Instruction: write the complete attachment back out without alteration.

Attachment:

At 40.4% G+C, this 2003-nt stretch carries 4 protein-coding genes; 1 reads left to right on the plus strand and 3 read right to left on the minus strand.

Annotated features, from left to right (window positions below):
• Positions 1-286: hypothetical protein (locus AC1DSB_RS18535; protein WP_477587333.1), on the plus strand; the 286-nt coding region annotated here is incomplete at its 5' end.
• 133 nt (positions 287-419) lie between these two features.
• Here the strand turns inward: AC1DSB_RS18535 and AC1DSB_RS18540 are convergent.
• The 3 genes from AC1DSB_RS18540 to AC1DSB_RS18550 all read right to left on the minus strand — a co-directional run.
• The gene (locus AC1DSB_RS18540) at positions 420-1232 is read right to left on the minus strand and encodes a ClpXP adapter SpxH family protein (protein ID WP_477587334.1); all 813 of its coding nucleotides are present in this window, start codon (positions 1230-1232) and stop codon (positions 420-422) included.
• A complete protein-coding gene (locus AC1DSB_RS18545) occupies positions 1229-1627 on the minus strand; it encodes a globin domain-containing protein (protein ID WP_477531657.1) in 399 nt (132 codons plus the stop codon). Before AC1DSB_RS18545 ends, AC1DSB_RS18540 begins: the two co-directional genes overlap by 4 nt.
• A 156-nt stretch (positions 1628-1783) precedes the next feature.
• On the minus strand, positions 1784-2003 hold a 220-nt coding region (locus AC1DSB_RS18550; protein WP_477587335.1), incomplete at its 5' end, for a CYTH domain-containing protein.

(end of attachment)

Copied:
At 40.4% G+C, this 2003-nt stretch carries 4 protein-coding genes; 1 reads left to right on the plus strand and 3 read right to left on the minus strand.

Annotated features, from left to right (window positions below):
• Positions 1-286: hypothetical protein (locus AC1DSB_RS18535; protein WP_477587333.1), on the plus strand; the 286-nt coding region annotated here is incomplete at its 5' end.
• 133 nt (positions 287-419) lie between these two features.
• Here the strand turns inward: AC1DSB_RS18535 and AC1DSB_RS18540 are convergent.
• The 3 genes from AC1DSB_RS18540 to AC1DSB_RS18550 all read right to left on the minus strand — a co-directional run.
• The gene (locus AC1DSB_RS18540) at positions 420-1232 is read right to left on the minus strand and encodes a ClpXP adapter SpxH family protein (protein ID WP_477587334.1); all 813 of its coding nucleotides are present in this window, start codon (positions 1230-1232) and stop codon (positions 420-422) included.
• A complete protein-coding gene (locus AC1DSB_RS18545) occupies positions 1229-1627 on the minus strand; it encodes a globin domain-containing protein (protein ID WP_477531657.1) in 399 nt (132 codons plus the stop codon). Before AC1DSB_RS18545 ends, AC1DSB_RS18540 begins: the two co-directional genes overlap by 4 nt.
• A 156-nt stretch (positions 1628-1783) precedes the next feature.
• On the minus strand, positions 1784-2003 hold a 220-nt coding region (locus AC1DSB_RS18550; protein WP_477587335.1), incomplete at its 5' end, for a CYTH domain-containing protein.